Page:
Ports & Ships Maritime News

Aug 24, 2007
Author: P&S








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TODAY’S BULLETIN OF MARITIME NEWS

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  • Durban trade port gets green light

  • Somali pirates free Danish ship and crew as another vessel goes missing

  • Good times for Saldanha’s oil tank farm

  • SA – Mozambique border post stays open longer

  • Second significant oil strike for Ghana

  • Pic of the day – XU CHANG HAI




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    Durban trade port gets green light

    by Themba Gadebe (BuaNews)

    The development of a trade port at La Mercy, north of Durban, including the King Shaka International Airport has been approved by the Department of Environmental Affairs and Tourism.

    The department's Director-General Pam Yako officially authorised the Airports Company of South Africa (ACSA) to develop a trade port when the Record of Decision was signed in Cape Town on Thursday (23 August 2007).

    "Having seriously considered the scientific studies and reports on the environmental impact of the proposed development and the input and concerns from the general public and concerned stakeholders, we are satisfied that the impact to the environment is at an acceptable level," said Ms Yako.

    She said her department's decision had considered the economic spin off the project would have for the country and it was clear the construction of the trade port would lead to socio-economic development not only in KwaZulu-Natal but in the whole country.

    In 2005 Dube Trade Port Company on behalf of the Provincial Government of KwaZulu-Natal and ACSA lodged an application with the department to develop a Trade Port at La Mercy.

    The development will be approximately 2 060 hectares and will consist of the King Shaka International Airport and the Trade Zone, Support Zone and an Agricultural Zone.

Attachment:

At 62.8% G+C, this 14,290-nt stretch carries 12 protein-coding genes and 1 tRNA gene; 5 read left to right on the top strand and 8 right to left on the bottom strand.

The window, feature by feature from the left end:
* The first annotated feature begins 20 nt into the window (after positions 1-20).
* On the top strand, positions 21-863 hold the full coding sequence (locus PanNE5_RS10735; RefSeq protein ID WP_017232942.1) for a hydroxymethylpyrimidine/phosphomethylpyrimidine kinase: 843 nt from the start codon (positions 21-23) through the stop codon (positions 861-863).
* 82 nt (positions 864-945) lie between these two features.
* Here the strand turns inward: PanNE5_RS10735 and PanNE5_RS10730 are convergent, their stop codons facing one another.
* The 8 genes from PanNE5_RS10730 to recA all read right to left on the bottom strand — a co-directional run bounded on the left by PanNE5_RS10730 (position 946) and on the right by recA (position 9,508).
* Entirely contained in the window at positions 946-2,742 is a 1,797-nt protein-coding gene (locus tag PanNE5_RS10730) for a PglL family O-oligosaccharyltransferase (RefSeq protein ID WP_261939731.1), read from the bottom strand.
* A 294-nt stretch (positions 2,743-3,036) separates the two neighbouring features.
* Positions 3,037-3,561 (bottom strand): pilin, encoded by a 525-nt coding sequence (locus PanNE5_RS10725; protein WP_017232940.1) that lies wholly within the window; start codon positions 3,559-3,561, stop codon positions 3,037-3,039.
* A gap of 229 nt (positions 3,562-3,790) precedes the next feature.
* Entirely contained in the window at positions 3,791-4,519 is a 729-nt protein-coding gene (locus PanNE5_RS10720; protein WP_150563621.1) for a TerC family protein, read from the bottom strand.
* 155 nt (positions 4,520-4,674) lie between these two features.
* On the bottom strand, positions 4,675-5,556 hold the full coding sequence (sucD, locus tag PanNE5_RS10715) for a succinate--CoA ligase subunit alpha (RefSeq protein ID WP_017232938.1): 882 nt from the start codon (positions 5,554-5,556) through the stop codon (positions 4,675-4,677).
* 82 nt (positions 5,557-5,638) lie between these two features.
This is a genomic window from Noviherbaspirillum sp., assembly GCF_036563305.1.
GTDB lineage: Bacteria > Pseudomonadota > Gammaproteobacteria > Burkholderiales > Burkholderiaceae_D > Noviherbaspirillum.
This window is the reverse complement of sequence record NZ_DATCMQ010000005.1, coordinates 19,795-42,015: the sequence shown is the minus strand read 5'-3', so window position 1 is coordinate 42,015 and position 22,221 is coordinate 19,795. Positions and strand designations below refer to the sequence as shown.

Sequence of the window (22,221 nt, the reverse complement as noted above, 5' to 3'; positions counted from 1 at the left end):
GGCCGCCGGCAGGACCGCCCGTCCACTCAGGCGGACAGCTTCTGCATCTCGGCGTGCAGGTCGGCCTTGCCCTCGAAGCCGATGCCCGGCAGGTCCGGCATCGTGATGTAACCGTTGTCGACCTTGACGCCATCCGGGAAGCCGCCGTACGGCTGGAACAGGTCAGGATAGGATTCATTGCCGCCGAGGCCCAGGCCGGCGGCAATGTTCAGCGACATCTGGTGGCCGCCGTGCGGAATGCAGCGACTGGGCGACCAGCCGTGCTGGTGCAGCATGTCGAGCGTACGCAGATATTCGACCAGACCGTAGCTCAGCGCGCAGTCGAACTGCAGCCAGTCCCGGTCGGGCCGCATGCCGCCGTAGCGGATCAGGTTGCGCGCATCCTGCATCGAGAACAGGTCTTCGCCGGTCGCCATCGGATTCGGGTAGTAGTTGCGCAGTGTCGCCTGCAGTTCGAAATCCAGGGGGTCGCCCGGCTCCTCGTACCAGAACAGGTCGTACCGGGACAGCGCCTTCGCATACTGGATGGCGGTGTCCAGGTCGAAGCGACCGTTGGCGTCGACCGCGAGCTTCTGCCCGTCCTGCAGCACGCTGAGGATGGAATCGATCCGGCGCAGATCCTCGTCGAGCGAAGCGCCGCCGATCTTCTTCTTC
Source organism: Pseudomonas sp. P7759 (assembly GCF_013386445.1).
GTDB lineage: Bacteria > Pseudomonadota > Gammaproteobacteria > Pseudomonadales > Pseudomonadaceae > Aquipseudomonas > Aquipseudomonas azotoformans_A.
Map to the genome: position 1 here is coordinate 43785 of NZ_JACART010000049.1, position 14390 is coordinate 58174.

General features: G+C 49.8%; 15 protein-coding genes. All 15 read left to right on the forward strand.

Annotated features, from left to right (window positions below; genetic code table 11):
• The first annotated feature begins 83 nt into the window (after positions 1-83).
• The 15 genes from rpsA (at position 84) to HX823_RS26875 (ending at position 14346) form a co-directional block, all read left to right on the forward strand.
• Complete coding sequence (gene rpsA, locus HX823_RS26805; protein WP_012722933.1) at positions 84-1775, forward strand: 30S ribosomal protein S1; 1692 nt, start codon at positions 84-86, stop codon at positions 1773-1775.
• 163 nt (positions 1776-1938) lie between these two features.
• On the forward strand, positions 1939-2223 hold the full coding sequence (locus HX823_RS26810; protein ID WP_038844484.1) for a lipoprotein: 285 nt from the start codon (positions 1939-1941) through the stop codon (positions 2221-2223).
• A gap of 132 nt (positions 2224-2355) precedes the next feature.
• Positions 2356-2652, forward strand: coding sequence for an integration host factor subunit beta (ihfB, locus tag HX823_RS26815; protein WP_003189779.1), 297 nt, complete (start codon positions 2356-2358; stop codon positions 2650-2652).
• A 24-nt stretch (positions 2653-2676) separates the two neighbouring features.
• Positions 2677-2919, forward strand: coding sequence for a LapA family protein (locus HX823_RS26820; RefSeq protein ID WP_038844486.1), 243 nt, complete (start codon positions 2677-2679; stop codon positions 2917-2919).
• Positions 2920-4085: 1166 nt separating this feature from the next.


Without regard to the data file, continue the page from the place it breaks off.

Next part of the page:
Talking about the process of determining the Record of Decision, the Ms Yako said the process included a thorough ongoing and intricate exercise that required both insight and strict attention to detail.

    "There are scientific studies and divergent inputs from stakeholders and members of the public which need serious consideration to ensure inclusiveness and transparency.

    "This is for public good and we must ensure that we satisfy both the scientific world and the need for sustainable economic development," she said.

    However, she also outlined strict conditions attached to the granting of permission to proceed with the development.

    "We have prescribed certain conditions and we insist on appointing an environmental control officer whose duty it is to ensure that periodic environmental performance audits are undertaken on the project implementation," she said.

    Conditions attached include but are not limited to:

    * issues of access to the construction from the N2,
    * a water management regime that complies with the prescripts of the water affairs department,
    * strict precautions on the management of hazardous waste, and
    * management plans that will take care of fuel spillages and issues relating to noise and compliance with other legislation.

    The department also considered the impact of the development on the fauna and flora prevalent in the area.

    "The specialist study concluded that the barn swallows will not migrate to another area either during construction or operation of the proposed development.

    "As long as the wetland habitat is not impacted upon, the birds will keep on utilising the wetland as a habitat," she said.



    Somali pirates free Danish ship and crew as another vessel goes missing

    Denmark’s government disclosed yesterday that the Danish ship DANICA WHITE and its crew of five, seized by Somali pirates in June this year, has been released following payment of a ransom.

    The ship was handed over to a French naval corvette FNS COMMANDANT BLAISON on Wednesday, the communiqué stated, adding that the crew were undergoing medical evaluation. All five were reported to be in good health and uninjured.

    “It has been a terrible experience for the hostages, who have been held for more than 80 days not knowing what was going on,” said Lars Thuesen, head of the Danish Foreign Ministry's consular department in Nairobi.

    Thuesen confirmed that a ransom had been paid, saying it had “been necessary”, but declined to say how much had been paid. There have been unconfirmed reports that US$1.5 million was being negotiated.